From Education Week:
Whatever we call them, there are students who are ill served by grade-level curriculum—some because they have already mastered it, and others because they are far behind.
One recent study found that, across the United States, 95 percent of kindergartners tested in the fall demonstrated mastery of counting up to 10, identifying one-digit numbers, and recognizing geometric shapes. Despite this widespread level of proficiency, teachers reported spending an average of 12.7 days per month reteaching this content, a finding negatively associated with student learning.
American schools have long focused on remediation with the goal of ensuring that all students reach basic proficiency. But just as struggling children deserve resources to help them catch up, advanced learners also deserve differentiated programming if they are to grow.
From Education Week:
By Alyson Klein
States and districts would be encouraged to help grow high-quality charter schools—and ensure that they enroll and retain English-language learners and students in special education—under a bipartisan bill approved overwhelmingly by the House Education and the Workforce Committee last week.
The measure, which was sponsored by Rep. John Kline, R-Minn., the chairman of the House education committee, and Rep. George Miller, D-Calif., the top Democrat on the panel, was approved by a vote of 36 to 3 on April 8.
During debate on the bill, a number of committee Democrats lambasted charter schools for siphoning off resources from other public schools—before voting for the legislation anyway.
Rep. John Tierney, D-Mass., bemoaned the fact that the bill does not require charter schools to hold open meetings, a criticism also levied by the National Education Association. And Rep. Frederica Wilson, D-Fla., even went so far as to say that charter schools are leading the country “back to a time before Brown v. the Board of Education.” Read more
From the New York Times:
Most people, asked whether parental involvement benefits children academically, would say, “of course it does.” But evidence from our research suggests otherwise. In fact, most forms of parental involvement, like observing a child’s class, contacting a school about a child’s behavior, helping to decide a child’s high school courses, or helping a child with homework, do not improve student achievement. In some cases, they actually hinder it.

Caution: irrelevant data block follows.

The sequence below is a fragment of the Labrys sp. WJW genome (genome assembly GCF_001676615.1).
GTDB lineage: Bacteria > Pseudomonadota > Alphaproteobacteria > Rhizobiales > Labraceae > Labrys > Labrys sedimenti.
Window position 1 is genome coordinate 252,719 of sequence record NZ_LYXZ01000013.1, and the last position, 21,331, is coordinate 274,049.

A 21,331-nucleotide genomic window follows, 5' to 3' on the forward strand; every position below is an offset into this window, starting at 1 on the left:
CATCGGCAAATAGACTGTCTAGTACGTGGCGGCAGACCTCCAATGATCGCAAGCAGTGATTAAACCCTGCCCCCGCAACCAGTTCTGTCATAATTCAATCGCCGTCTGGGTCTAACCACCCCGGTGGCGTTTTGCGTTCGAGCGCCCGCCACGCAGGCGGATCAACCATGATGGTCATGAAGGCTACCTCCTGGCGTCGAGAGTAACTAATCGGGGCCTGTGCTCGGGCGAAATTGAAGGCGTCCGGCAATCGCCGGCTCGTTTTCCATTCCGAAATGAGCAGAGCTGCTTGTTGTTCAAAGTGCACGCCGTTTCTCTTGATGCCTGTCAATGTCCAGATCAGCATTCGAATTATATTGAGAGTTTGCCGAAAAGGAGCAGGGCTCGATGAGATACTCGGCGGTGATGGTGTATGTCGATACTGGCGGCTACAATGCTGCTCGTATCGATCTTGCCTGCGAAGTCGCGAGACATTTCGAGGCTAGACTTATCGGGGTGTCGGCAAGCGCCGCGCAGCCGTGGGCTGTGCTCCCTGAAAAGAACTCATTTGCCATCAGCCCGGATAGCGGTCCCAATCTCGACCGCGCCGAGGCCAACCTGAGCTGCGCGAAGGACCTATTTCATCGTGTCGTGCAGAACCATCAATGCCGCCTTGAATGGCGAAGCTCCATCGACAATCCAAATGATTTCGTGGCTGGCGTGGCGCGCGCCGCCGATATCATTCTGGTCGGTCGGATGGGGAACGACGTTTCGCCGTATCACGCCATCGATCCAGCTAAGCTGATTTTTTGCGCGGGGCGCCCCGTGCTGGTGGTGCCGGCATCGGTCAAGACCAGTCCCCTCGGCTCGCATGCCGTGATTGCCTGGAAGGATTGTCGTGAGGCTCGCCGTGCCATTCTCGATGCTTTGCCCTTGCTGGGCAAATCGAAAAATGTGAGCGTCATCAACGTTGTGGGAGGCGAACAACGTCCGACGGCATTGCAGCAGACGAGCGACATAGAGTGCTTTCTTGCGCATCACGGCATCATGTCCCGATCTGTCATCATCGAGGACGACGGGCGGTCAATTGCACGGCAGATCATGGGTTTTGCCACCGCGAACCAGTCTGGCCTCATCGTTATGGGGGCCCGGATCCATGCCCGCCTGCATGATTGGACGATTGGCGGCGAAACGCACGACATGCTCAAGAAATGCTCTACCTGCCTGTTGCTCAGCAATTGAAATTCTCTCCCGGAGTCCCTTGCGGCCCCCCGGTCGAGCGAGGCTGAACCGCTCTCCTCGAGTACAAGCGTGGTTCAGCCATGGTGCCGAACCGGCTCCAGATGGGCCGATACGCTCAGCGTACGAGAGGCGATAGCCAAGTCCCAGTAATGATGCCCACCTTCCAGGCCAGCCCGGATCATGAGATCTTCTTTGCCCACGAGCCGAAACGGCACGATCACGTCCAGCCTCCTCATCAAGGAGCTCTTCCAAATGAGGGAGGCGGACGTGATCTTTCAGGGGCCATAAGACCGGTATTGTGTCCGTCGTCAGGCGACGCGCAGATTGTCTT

BELLE CHASSE, La. — In the early elementary school grades, Zachary Davis and his classmates at Belle Chasse Primary School in suburban New Orleans wrote almost entirely from personal experience: describing their ideal vacation, trying to convince readers that a longer school year would be a good (or bad) idea, penning a letter about their adventures during summer break.
That all changed this school year.
As a fourth-grader, Zachary more rarely writes stories or essays based solely on his experience or imaginative musings anymore. Instead, it’s all about citing “textual evidence.”
“In third grade they would just ask us to, like, describe your dream store. It was easy to me,” said Zachary, adding that he enjoys the new challenge.
(CNN) — Krista Wolfram might be out running errands or in the pickup line at her daughter’s school when the alert appears on her smartphone.
Sometimes, it’s a picture from 7-year-old Serenity’s writing journal, with a line or two of feedback from her teacher; or, it could be a video of Serenity singing in music class.
The messages come at least once a week, sometimes more, and provide Wolfram with more than just a brag book of images. It’s real-time insight into her daughter’s learning, enabling her to think ahead about how she can help Serenity at home.
The messages started going out to some parents at Georges Vanier Elementary School in Surrey, British Columbia, in fall 2013 as part of a pilot program. The school wants to make communication between parents and teachers more detailed, frequent and collaborative.
Because Wolfram is getting frequent updates about her daughter’s educational highs and lows, there are no surprises come report card time. Eventually, the district is hoping to phase out periodic report cards in favor of regular, descriptive communication and a year-end summary or portfolio review, Surrey school district Superintendent Jordan Tinney said.
At Thomas S. Wootton High School, teachers and administrators seem to be in agreement that field-testing for the common-core assessments is off to a bumpy start.
I spent the morning of April 2 in a computer lab at the school with 9th graders who were randomly assigned to take the Partnership for Assessment of Readiness for College and Careers, or PARCC, tests in English/language arts. This was the group’s second attempt at completing the computer-based tests, which are aligned to the Common Core State Standards.
Today students in New York State begin three days of state-mandated tests in English language arts. But thousands of families across the state, from Syracuse and Buffalo to the Hudson Valley, Long Island to New York City, will sit out the tests, citing concerns with their relevance and the sense that the curriculum has been taken over by preparation.
“It shifts the entire focus of the classroom,” says Jeannette Deutermann, the organizer behind Long Island Opt Out, a Facebook group with almost 16,000 members. “They seem way too young to have that much testing and that much focus on the tests.”